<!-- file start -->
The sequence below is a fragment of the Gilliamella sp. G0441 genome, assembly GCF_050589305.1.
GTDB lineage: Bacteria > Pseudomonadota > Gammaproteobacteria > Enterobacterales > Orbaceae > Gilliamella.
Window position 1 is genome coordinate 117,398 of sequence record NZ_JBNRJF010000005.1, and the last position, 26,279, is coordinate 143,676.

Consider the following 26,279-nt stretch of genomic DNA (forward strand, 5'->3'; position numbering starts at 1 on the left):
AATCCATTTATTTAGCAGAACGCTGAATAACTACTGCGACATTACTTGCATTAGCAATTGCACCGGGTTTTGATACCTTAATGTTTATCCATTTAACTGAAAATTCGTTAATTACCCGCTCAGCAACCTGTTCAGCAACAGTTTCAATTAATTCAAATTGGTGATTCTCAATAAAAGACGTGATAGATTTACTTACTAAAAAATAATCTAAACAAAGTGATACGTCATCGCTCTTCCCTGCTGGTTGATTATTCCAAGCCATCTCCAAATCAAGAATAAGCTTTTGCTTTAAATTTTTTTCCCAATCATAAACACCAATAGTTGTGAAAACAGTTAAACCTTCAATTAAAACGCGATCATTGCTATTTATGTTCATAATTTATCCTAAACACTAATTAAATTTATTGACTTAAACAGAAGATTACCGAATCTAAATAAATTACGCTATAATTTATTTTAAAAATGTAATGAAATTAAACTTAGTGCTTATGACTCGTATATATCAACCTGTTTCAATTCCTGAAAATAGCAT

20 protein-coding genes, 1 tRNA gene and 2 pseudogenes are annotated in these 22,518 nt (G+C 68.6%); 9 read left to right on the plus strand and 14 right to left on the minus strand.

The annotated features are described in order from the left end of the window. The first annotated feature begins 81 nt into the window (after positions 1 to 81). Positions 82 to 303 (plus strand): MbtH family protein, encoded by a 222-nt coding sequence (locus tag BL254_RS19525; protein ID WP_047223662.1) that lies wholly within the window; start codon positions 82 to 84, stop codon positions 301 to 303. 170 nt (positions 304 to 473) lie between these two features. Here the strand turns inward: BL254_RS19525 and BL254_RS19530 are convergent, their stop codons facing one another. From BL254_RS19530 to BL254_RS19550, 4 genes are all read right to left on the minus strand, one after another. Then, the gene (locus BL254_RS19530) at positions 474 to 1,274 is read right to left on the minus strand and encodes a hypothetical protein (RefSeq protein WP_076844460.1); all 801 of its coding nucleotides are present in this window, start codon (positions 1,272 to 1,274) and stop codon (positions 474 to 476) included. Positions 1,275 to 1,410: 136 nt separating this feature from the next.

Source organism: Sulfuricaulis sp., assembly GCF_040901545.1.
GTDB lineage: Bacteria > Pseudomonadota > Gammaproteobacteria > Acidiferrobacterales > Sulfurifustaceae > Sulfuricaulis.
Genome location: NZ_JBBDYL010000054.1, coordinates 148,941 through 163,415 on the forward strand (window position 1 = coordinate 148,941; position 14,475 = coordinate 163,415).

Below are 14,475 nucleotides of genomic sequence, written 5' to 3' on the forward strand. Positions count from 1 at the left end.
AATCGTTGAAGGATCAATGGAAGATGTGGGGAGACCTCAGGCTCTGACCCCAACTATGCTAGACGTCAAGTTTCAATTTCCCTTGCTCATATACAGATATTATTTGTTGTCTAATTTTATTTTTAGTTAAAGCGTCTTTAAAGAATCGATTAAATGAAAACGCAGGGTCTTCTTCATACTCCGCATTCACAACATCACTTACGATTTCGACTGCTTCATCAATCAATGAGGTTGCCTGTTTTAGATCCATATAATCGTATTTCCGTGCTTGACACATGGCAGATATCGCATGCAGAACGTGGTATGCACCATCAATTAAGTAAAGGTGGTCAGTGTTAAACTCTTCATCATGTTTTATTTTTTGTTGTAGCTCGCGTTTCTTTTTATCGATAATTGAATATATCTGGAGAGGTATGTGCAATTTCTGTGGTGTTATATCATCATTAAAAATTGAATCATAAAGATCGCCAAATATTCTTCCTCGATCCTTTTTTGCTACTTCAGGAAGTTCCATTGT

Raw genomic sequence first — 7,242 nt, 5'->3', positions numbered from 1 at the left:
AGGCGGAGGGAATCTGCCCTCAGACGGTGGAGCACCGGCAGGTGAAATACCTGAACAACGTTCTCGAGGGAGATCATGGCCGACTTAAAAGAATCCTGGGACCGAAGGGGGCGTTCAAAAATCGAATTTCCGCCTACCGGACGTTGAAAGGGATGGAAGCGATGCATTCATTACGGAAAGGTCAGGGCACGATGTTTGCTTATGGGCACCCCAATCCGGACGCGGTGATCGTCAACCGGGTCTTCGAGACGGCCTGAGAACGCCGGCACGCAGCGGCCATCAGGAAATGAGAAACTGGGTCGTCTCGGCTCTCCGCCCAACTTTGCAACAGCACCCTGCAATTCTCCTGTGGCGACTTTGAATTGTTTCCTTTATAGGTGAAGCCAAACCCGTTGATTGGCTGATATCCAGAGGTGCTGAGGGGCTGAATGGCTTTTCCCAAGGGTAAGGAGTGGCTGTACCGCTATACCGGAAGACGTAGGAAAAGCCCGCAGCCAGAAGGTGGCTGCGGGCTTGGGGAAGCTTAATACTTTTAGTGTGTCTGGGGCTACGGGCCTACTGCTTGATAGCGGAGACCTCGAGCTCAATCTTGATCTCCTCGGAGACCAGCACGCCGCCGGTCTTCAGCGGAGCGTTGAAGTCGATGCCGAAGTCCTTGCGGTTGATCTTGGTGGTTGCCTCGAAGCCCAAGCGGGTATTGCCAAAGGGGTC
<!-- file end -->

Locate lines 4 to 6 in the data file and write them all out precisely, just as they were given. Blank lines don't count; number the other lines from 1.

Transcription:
Consider the following 26,279-nt stretch of genomic DNA (forward strand, 5'->3'; position numbering starts at 1 on the left):
AATCCATTTATTTAGCAGAACGCTGAATAACTACTGCGACATTACTTGCATTAGCAATTGCACCGGGTTTTGATACCTTAATGTTTATCCATTTAACTGAAAATTCGTTAATTACCCGCTCAGCAACCTGTTCAGCAACAGTTTCAATTAATTCAAATTGGTGATTCTCAATAAAAGACGTGATAGATTTACTTACTAAAAAATAATCTAAACAAAGTGATACGTCATCGCTCTTCCCTGCTGGTTGATTATTCCAAGCCATCTCCAAATCAAGAATAAGCTTTTGCTTTAAATTTTTTTCCCAATCATAAACACCAATAGTTGTGAAAACAGTTAAACCTTCAATTAAAACGCGATCATTGCTATTTATGTTCATAATTTATCCTAAACACTAATTAAATTTATTGACTTAAACAGAAGATTACCGAATCTAAATAAATTACGCTATAATTTATTTTAAAAATGTAATGAAATTAAACTTAGTGCTTATGACTCGTATATATCAACCTGTTTCAATTCCTGAAAATAGCAT

20 protein-coding genes, 1 tRNA gene and 2 pseudogenes are annotated in these 22,518 nt (G+C 68.6%); 9 read left to right on the plus strand and 14 right to left on the minus strand.